Every person has a worldview—worldview is ubiquitous and universal. Some worldviews are consciously acknowledged; some are unconsciously entrenched. For example, I consciously hold a Christian theistic worldview which proclaims and worships God the Father, Son, and Holy Spirit. Many, however, unknowingly embrace a worldview which precludes the very possibility of God’s existence.
Some worldviews are critically analyzed; others are unquestioningly embraced. For example, Gary Habermas grew up in a Christian home, but had his faith shaken by trials, tribulations, and atheistic university professors. Dr. Habermas was forced to critically examine his worldview, and after years of philosophical and emotional searching, he concluded that Christianity was indeed true. He remains a vibrant Christian today, and a world-class philosopher and professor as well.
Finally, some worldviews are challenged and eventually rejected; others are held firmly for life. For example, Billy Graham and Charles Templeton began their adult life on the same path—as promising and powerful Christian evangelists. In their mid-20s, the two friends simultaneously went through a deep crisis of faith and belief. Billy Graham remained on the Christian path; Charles Templeton questioned and eventually rejected the Christian worldview, and is now an elderly agnostic.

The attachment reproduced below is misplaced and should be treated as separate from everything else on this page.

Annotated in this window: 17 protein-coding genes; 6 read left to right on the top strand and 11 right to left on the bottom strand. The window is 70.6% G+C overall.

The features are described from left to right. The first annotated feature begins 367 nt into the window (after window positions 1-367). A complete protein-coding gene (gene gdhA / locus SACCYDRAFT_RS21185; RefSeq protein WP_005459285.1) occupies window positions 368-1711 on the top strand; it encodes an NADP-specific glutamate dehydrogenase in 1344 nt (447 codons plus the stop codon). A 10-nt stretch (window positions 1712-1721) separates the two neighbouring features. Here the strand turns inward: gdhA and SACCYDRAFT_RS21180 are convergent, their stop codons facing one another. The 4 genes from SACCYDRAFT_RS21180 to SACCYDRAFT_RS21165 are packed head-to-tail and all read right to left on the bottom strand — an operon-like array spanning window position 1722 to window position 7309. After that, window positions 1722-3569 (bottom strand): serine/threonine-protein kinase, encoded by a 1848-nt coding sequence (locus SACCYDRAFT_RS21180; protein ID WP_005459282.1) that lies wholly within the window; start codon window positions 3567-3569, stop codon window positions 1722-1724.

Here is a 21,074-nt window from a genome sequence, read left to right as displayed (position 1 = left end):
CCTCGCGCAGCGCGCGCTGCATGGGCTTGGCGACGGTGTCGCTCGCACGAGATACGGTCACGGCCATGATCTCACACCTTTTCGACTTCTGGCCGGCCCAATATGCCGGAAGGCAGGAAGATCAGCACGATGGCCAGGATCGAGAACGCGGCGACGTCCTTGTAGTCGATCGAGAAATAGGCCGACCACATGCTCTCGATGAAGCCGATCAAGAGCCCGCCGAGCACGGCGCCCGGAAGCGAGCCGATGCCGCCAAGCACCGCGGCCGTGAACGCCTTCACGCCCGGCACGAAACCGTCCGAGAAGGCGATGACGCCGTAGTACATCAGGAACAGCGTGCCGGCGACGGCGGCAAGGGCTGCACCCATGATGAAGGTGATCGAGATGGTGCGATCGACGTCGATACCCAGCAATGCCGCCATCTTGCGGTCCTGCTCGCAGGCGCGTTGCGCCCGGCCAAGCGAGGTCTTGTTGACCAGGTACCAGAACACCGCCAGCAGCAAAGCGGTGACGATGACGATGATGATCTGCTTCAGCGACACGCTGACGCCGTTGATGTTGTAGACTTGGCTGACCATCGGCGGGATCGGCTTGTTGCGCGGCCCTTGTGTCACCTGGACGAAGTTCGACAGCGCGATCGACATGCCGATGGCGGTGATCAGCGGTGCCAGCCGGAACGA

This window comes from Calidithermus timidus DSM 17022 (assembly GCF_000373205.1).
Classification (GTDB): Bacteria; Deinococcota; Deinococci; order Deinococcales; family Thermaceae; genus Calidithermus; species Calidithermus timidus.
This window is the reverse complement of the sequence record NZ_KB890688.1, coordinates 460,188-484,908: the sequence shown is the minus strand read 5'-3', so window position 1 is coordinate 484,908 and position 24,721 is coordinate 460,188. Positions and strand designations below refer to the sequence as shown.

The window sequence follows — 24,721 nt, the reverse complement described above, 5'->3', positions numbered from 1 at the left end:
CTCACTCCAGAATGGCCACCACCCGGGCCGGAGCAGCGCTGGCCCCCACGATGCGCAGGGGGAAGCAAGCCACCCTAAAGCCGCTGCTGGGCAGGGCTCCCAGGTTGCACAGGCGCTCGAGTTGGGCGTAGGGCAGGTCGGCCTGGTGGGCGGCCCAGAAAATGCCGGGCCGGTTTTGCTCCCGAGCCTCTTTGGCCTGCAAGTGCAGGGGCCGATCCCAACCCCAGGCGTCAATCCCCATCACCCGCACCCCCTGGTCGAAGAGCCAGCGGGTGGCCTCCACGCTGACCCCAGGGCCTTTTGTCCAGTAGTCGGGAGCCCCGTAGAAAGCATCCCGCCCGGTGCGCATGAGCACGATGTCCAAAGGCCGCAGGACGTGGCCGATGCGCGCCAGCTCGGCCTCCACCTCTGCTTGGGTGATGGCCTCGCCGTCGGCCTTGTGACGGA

So worldviews can be conscious or unconscious; examined or unexamined; rejected or maintained. But worldviews are like souls—everyone has one, even if they think they don’t. Unfortunately, the worldview of many (perhaps most) Americans and Canadians (including, sadly, Christians) is unconscious and unexamined. The Greek philosopher Socrates declared, “The unexamined life is not worth living.” To modify Socrates’ wisdom, I would also argue that the unexamined worldview is not worth holding. As Christians, we need to consciously hold and examine our worldview, and seek to see reality through the correct interpretive lenses.
(3) Philosophy & Worldview
Cowan & Spiegel argue: “The discipline of philosophy requires that one take a hard look at one’s worldview and examine it by means of the philosophical method laid out in the previous section with the goal of ascertaining whether that worldview is true. By doing so one may hold one’s beliefs and values more confidently or one may be led to embrace a different worldview that seems more nearly correct. This is both the benefit and danger of philosophy.” (The Love of Wisdom, 9)